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Monthly Archives: July 2016 − News

Fema­le polar bear and cub shot at Aus­t­fj­ord­ne­set: case goes to Trom­sø

The sad shoo­ting of a mother polar bear and her first year cub has been the mat­ter of the last news pos­ting on this web­site. A trap­per wan­ted to sca­re the polar bear away with a rub­ber bul­let, but by mista­ke he took a sharp car­tridge and fired a let­hal shot at the bear. The cub was later on the same day shot by the poli­ce, as it did not have a chan­ce for sur­vi­val on its own in the arc­tic wil­der­ness.

Now the aut­ho­ri­ties in Lon­gye­ar­by­en have deci­ded that the case will not be nego­tia­ted local­ly wit­hin the insti­tu­ti­on of the Sys­sel­man­nen, which would be the nor­mal pro­ce­du­re. Ins­tead, the case will be for­war­ded to the public pro­se­cu­tor in Trom­sø. It was said that this is becau­se of the lar­ge public inte­rest in the case. Addi­tio­nal­ly, the trap­pers are using a hut owned by the Sys­sel­man­nen. It may be that the Sys­sel­man­nen wants to pre­vent any cri­ti­cism of being pre­ju­di­ced at an ear­ly sta­ge.

The hut at Aus­t­fj­ord­ne­set in Wij­defjord was ori­gi­nal­ly built pri­va­te­ly as a trap­pers hut but has now been sta­te pro­per­ty for a num­ber of years. Out of the many huts owned by the Sys­sel­man­nen, this is the only one which is lent to pri­va­te per­sons who want to live the­re for a year as trap­pers. The pur­po­se is to keep the tra­di­ti­on ali­ve. It is a con­di­ti­on that the trap­pers have to hunt actively, which does of cour­se not inclu­de polar bears. The­se are strict­ly pro­tec­ted. Spe­ci­es that are hun­ted inclu­de main­ly rein­de­er, polar fox, ptar­mi­gan and seals.

Polar bear fami­ly at Nor­dens­kiöld­breen (archi­ve image from sep­tem­ber 2012).

Spitsbergen: polar bear family

Source: Sys­sel­man­nen

Fema­le polar bear and cub shot at Aus­t­fj­ord­ne­set

A fema­le polar bear and her first year cub were shot at Aus­t­fj­ord­ne­set (inner Wij­defjord) in Spits­ber­gen on June 13 (during the sea­son, news are updated with delays. The focus is cur­r­ent­ly on the tra­vel blog). Two per­sons are cur­r­ent­ly living at Aus­t­fj­ord­ne­set to win­ter the­re as trap­pers.

The bear had been in the vicini­ty of the hut for a while, pro­bab­ly becau­se of nests of Com­mon eiders in that area. It is com­mon that polar bears eat eggs and chicks of tun­dra bree­ders during the bree­ding sea­son. It is, howe­ver, uncom­mon that a mother bear with a cub comes clo­se to human pre­sence.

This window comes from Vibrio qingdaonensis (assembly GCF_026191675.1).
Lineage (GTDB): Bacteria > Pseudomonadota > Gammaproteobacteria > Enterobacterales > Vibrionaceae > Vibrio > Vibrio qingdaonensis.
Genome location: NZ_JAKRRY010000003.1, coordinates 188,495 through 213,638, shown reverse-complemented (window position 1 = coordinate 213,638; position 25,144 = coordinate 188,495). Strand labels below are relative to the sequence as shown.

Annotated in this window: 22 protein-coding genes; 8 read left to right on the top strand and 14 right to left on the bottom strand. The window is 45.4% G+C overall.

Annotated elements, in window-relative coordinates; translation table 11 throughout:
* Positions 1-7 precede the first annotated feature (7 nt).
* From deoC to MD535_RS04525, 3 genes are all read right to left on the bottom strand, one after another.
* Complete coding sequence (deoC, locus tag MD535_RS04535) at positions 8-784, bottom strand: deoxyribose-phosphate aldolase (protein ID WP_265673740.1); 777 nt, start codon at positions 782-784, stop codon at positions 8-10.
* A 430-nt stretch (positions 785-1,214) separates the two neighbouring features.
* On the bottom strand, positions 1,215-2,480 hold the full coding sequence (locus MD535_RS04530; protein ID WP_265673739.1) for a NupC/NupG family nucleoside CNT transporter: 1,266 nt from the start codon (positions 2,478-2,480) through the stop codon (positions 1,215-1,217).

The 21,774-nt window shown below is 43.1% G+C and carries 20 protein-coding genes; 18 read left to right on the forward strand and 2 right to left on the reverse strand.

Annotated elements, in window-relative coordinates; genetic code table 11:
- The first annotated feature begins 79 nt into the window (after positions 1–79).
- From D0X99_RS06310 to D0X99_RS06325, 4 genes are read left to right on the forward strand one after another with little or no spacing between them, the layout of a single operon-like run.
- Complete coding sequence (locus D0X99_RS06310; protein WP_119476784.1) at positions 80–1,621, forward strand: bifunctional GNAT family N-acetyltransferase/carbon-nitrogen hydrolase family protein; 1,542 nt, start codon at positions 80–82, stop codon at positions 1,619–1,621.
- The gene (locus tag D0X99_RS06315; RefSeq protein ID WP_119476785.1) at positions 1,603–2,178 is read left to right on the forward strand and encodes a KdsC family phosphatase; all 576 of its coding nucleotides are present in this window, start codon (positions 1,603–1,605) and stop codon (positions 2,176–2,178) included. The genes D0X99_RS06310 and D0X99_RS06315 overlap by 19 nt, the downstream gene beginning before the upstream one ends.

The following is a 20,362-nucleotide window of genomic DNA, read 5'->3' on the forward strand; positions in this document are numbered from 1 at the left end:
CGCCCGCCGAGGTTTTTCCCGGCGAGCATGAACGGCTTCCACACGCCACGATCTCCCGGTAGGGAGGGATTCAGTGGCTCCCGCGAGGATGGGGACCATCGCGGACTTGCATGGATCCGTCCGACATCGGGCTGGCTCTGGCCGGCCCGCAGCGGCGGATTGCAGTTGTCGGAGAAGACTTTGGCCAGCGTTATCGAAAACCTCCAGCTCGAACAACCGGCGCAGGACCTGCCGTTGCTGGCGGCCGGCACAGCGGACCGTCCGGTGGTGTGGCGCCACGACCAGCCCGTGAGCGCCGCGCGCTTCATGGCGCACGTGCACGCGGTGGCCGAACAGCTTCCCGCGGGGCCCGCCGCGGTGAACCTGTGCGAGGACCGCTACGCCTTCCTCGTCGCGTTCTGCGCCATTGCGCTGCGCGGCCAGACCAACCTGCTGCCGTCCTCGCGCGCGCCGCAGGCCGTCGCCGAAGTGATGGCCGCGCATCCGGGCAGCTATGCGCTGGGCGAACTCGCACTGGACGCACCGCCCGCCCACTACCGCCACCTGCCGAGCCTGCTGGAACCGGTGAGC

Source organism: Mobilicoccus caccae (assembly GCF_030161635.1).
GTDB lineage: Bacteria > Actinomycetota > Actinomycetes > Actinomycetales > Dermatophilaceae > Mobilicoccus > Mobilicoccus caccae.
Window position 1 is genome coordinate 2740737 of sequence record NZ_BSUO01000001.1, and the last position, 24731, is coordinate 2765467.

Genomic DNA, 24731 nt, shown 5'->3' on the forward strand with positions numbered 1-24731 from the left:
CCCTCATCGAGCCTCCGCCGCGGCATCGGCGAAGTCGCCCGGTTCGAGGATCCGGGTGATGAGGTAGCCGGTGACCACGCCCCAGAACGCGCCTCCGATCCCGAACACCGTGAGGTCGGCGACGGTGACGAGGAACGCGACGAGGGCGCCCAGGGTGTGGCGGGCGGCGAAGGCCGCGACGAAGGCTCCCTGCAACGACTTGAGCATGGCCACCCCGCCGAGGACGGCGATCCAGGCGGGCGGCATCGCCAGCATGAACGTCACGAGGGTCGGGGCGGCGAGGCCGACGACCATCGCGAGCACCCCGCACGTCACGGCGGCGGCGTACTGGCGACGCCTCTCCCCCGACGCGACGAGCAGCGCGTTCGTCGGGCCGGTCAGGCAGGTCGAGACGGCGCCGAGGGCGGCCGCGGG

One of the two inha­bi­tants of the hut was insi­de, the other one was on the roof to sca­re the bear away with warning shots. While doing so, it came to a fatal mista­ke: rather than with a rub­ber bul­let as inten­ded to sca­re the fema­le polar bear away without inju­ry, the shoo­ter loa­ded his gun with sharp shot. This pro­ved to be let­hal on a distance of 8.5 metres.

On advice by a polar bear spe­cia­list of the Nor­we­gi­an Polar Insti­tu­te, the poli­ce shot the cub on loca­ti­on the same day. The cub, being about 6 mon­ths old, did not have a chan­ce for sur­vi­val on its own.

As all cases of polar bears kil­led, the inci­dent is now mat­ter of legal inves­ti­ga­ti­on at the Sysselmannen’s office in Lon­gye­ar­by­en. Polar bears are com­ple­te­ly pro­tec­ted in Spits­ber­gen. Only in cases of self defence, a kill is exempt from punish­ment.

The two trap­pers, Nor­we­gi­ans 28 and 29 years old who had stu­di­ed at UNIS and worked as gui­des in Lon­gye­ar­by­en, retur­ned to Aus­t­fj­ord­ne­set after poli­ce ques­tio­ning in Lon­gye­ar­by­en.

The case of the group of ski tou­rists from Fin­land, who had inju­red a polar bear at Ver­le­gen­hu­ken north on Spits­ber­gen which then had to be shot by the poli­ce, has been clo­sed mean­while. Accord­ing to the Sys­sel­man­nen, it was not a cri­mi­nal act.


Hap­py litt­le polar bear fami­ly in Kongfjord. The mother is chewing on remains of a dead wal­rus, while her first year cub is play­ing with a pie­ce of drift­wood. Nor­mal­ly, fema­le polar bears with off­spring stay away from human pre­sence. Unfor­tu­n­a­te­ly, the­re are excep­ti­ons to this rule.

Polar bear family, Spitsbergen

Sources: Sys­sel­man­nen, Sval­bard­pos­ten


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